Last year after Mike Brown was killed by a white police officer, I remember watching the riots on television and thinking once again “us” black people are making ourselves look ignorant. I just didn’t understand how rioting was going to solve the problem. I’m usually hesitant about posting my thoughts on Facebook but I decided to vent my frustrations on the issue that day. A few people agreed with my sentiments but one person in particular responded to my status by saying I was being ignorant for ignoring a hurting people. I was annoyed by her comment but I shrugged it off and thought to myself to each his own.
Over the past year there have been several other murders of unarmed black men by white police officers and the majority of the officers have been acquitted of the charges. After the death of Freddie Gray my view points on rioting and protesting have definitely changed. I was watching CNN the night of the Baltimore protesting after the death of Gray and journalist Marcus Lamont Hill was debating with a white journalist about using the term thug when referring to the rioters. Lamont was arguing that the protestors shouldn’t be called thugs. He said these people are poor and uneducated and they are tired of their voices being ignored. I remember him saying that rioting is how they are making their voices heard. After he said that I froze up. I thought back to what I said last year about the protestors being ignorant and it hit me that I was actually the one being ignorant. I don’t know what it feels like to be uneducated and poor and I don’t know what it feels like to have my voice ignored by society. Although I’m African American I grew up in a middle class family and my college education was something easily attainable. A lot of times when we can’t relate to what someone else is going through we simply ignore the problem. Instead of blaming the rioters we should have been trying to figure out why they were rioting.
What I’ve noticed about most of the neighborhoods where rioting occurs is that they are mostly all impoverished neighborhoods comprised of mainly minorities. Why are the majority of all impoverished neighborhoods in the U.S. made of up of mostly minorities? That’s the big question that we should be asking. A few months ago I attended the Atlanta Film Festival and one of the films that I watched was a documentary called “Chicago Love”. The documentary took an in-depth look into the violence and poverty that is going on in the city of Chicago. In one part of the documentary a former gang member named Harold was driving around parts of the city and was pointing out how there were liquor stores, churches, and pay day loan stores on every block. He also pointed out how there were no grocery stores or hospitals in close proximity. One community activist pointed out that the city spends over 80 million dollars a year on minor drug violations such as marijuana arrests when the city could be putting that money towards the broken school system or job creations. One resident who lost her child to gun violence dismally stated that the system was designed this way to keep the poor oppressed. The documentary was very informative and definitely shines a light on institutionalized racism.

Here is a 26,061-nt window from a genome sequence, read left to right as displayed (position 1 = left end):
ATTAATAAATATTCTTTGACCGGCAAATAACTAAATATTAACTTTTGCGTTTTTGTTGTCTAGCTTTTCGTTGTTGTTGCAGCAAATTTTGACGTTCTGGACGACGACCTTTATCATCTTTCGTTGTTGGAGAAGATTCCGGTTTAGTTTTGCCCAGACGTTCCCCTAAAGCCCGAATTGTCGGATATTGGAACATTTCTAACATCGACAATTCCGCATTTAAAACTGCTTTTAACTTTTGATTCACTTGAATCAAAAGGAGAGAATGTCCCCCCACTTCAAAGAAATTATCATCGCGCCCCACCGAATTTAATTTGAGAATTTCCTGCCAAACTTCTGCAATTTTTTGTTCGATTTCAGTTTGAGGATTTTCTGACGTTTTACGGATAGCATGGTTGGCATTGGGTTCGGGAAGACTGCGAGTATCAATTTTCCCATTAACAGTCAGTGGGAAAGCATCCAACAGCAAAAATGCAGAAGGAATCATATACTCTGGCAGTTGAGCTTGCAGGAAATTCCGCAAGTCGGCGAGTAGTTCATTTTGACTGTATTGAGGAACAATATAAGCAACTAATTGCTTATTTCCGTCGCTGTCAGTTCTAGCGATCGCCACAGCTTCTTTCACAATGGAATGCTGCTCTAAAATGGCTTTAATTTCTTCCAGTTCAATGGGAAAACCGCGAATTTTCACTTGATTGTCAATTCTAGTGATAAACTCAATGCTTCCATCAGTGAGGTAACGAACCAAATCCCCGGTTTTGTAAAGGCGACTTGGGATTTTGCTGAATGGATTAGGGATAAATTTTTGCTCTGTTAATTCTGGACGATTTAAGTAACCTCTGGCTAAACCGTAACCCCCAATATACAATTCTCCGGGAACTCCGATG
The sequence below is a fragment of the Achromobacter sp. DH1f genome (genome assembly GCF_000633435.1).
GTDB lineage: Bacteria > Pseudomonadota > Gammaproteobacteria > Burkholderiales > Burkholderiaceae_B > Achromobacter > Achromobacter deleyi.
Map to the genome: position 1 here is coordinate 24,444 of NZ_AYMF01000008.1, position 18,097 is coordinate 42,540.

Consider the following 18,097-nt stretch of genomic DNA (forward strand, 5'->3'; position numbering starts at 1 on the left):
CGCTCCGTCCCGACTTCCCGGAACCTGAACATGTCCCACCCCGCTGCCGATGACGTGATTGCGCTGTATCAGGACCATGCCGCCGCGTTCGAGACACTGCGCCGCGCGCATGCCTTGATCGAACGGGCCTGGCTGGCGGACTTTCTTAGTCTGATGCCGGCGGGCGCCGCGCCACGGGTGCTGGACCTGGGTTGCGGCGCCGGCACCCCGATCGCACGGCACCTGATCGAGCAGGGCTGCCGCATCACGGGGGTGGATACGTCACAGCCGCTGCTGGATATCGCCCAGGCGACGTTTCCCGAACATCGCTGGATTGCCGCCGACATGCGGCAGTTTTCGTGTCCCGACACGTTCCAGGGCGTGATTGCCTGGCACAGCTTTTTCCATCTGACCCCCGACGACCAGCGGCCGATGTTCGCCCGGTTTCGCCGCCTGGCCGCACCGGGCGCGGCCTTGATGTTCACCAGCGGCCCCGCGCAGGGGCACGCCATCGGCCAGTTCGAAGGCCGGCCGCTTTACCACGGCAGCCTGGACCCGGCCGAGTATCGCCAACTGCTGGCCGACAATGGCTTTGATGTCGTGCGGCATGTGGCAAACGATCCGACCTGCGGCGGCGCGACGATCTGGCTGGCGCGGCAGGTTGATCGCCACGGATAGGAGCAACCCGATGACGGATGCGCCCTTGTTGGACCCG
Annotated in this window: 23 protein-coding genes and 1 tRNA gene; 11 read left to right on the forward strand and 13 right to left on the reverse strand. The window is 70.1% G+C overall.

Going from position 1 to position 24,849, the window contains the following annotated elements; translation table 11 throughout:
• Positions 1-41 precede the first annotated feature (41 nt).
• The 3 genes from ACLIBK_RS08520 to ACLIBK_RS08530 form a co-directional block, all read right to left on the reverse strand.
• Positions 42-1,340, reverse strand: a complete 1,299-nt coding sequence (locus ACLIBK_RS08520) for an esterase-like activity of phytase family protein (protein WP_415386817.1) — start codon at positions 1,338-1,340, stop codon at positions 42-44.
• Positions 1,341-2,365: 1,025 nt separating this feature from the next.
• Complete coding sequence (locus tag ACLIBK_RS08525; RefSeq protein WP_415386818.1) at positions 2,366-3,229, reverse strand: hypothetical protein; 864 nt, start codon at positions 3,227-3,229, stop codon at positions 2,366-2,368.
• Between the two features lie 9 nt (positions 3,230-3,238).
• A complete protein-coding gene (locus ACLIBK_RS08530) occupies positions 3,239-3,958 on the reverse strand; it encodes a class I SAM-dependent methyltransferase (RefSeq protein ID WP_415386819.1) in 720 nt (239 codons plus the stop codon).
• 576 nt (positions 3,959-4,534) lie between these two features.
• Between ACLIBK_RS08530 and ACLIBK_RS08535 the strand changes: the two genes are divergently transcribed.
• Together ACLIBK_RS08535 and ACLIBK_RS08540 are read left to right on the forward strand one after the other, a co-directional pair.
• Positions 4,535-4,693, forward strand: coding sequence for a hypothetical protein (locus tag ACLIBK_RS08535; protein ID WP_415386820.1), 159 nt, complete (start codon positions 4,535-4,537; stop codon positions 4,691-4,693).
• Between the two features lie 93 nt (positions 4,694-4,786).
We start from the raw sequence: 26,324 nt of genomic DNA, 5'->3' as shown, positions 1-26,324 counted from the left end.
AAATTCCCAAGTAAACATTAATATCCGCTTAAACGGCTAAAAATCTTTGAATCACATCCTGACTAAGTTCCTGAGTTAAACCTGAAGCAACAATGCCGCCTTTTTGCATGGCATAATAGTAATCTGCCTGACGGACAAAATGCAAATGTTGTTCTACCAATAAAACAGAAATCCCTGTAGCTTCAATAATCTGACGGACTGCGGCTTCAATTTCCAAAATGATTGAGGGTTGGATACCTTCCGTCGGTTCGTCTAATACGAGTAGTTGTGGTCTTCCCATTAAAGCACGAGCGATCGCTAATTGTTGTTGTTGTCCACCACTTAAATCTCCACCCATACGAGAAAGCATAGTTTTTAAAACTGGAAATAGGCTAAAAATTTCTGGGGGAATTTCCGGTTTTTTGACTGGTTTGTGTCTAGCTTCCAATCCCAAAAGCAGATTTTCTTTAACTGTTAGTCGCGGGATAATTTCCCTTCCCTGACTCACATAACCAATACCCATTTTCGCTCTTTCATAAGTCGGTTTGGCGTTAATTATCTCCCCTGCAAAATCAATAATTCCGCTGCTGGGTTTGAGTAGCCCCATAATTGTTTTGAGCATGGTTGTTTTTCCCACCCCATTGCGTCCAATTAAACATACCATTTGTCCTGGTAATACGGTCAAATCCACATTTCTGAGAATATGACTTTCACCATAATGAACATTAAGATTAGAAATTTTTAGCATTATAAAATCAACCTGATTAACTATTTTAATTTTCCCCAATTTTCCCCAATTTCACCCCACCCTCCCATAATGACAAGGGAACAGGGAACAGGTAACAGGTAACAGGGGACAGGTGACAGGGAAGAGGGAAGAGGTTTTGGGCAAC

Over the last few months I have grown a lot spiritually and have become more conscious. I don’t watch television as much and I limit my time on social media because I realize that these are just distractions to keep people blinded about what’s going on in our society. All last week it seemed like the whole world was talking about Bruce Jenner and his decision to live life as a woman all while huge injustices all around the world were quietly being swept under the rug. We need to all wake up and stop letting society side track us. We need to come together and help obliterate the injustices that are inflicting our fellow man.